Moreover, what if my acquaintance did, in fact, investigate the alibi?  What if the attorney did speak to one witness who said "We can't be sure that your client was at work that day - he missed a lot of days, and we don't keep those kind of records."  How would the appeal lawyer know that?  And, hence, how would the appellate court know?

I know that sometimes trial attorneys are called by appellate attorneys and are asked if they made certain decisions strategically or if they advised their client of certain things.  But if you don't know, you don't remember, or you didn't make any note of it, and it can help your client, is that a bad thing?

If I was called now about a case I handled a few years ago (pre-Padilla), and asked "Did you advise this client of the immigration consequences of this plea?" I would probably go through the file to refresh my recollection.  There are some cases where I would have to answer in the affirmative, if I had made specific notes to my file.  But there would be some, or many, files that would be silent as to the issue.  If I honestly don't remember, and it could save my client from deportation, is it a bad thing if the appellate court calls me ineffective for not advising my client or not making adequate notes?

I also don't know (and maybe a lawyer who handles appeals can tell me) whether raising this kind of issue on appeal invalidates the attorney-client privilege.  I believe that if a client sues you, you have the right to violate privilege to tell the court exactly what you and the client did or did not discuss with the client.  I haven't had either of these situations (knock on wood) so I haven't reviewed the ethical rules for these circumstances since law school.  So, what if the reason why you didn't investigate the client's alibi is because the client told you "Don't bother digging up that video, it will only show me committing the crime and I wouldn't want the prosecutor to find out about it."  Then, years later, he says on appeal, "If only my trial lawyer had gotten that video, that has now been destroyed, it would have shown that I didn't do it."  What is your role as the trial attorney?  Do you expose your conversation with the client, showing him to be a liar?  Or do you let your client get a new trial even if you'll take a beating from the appellate court, and possibly in the press and the blogosphere?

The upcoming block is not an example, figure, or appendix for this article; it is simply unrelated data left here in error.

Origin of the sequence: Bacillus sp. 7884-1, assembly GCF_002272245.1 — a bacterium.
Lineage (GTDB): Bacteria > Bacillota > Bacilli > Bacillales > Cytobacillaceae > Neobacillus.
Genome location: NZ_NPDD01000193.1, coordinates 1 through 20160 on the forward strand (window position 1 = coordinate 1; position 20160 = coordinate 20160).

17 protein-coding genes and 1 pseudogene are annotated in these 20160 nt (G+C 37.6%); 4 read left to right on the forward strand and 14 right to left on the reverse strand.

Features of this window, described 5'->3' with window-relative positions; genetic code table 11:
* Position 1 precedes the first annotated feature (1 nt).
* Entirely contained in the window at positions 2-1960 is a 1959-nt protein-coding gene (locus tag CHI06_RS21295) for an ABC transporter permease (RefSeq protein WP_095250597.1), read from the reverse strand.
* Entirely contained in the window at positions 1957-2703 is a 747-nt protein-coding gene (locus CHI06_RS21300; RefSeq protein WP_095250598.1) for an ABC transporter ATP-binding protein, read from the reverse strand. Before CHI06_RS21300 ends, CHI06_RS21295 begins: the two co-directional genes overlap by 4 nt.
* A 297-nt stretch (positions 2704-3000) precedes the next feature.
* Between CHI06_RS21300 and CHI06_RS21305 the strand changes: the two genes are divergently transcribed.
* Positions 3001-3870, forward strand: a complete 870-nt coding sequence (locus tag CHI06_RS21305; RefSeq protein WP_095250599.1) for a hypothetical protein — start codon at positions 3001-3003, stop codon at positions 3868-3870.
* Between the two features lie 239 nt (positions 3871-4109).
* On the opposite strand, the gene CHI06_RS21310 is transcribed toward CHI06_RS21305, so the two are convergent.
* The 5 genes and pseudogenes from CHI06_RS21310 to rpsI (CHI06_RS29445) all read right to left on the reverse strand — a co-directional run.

Don't Call Me Sugar

A few weeks ago, I got really overwhelmed.  I have this case in which my client is facing a lot of prison time, a case that will probably go to trial.  The first plea offer I got in the case is about four times more than I've ever had a client get.  Unless you count when I've worked with a more senior lawyer on a murder trial or something.  But, as far as my very own clients, this is my first client who is facing decades.

That particular night, I didn't sleep well at all.  I just kept thinking about this case, about the family that calls me begging me to get their son out of this, and, like I said, I was just really overwhelmed.  And sleep deprived.

The next morning, walking to the train, I just cried.  I just stopped walking and started crying.  I really thought, "I just need to go in and resign, because I can't do this."

The whole day I thought about it.  Am I in over my head?  Can I really handle this?  Am I doing my client a disservice by not somehow stepping down and letting him have a real lawyer?  Am I perpetrating some kind of fraud?

At some point, I thought about that baseball movie Sugar.  Did you see it?  Spoiler alert.  Here the short version: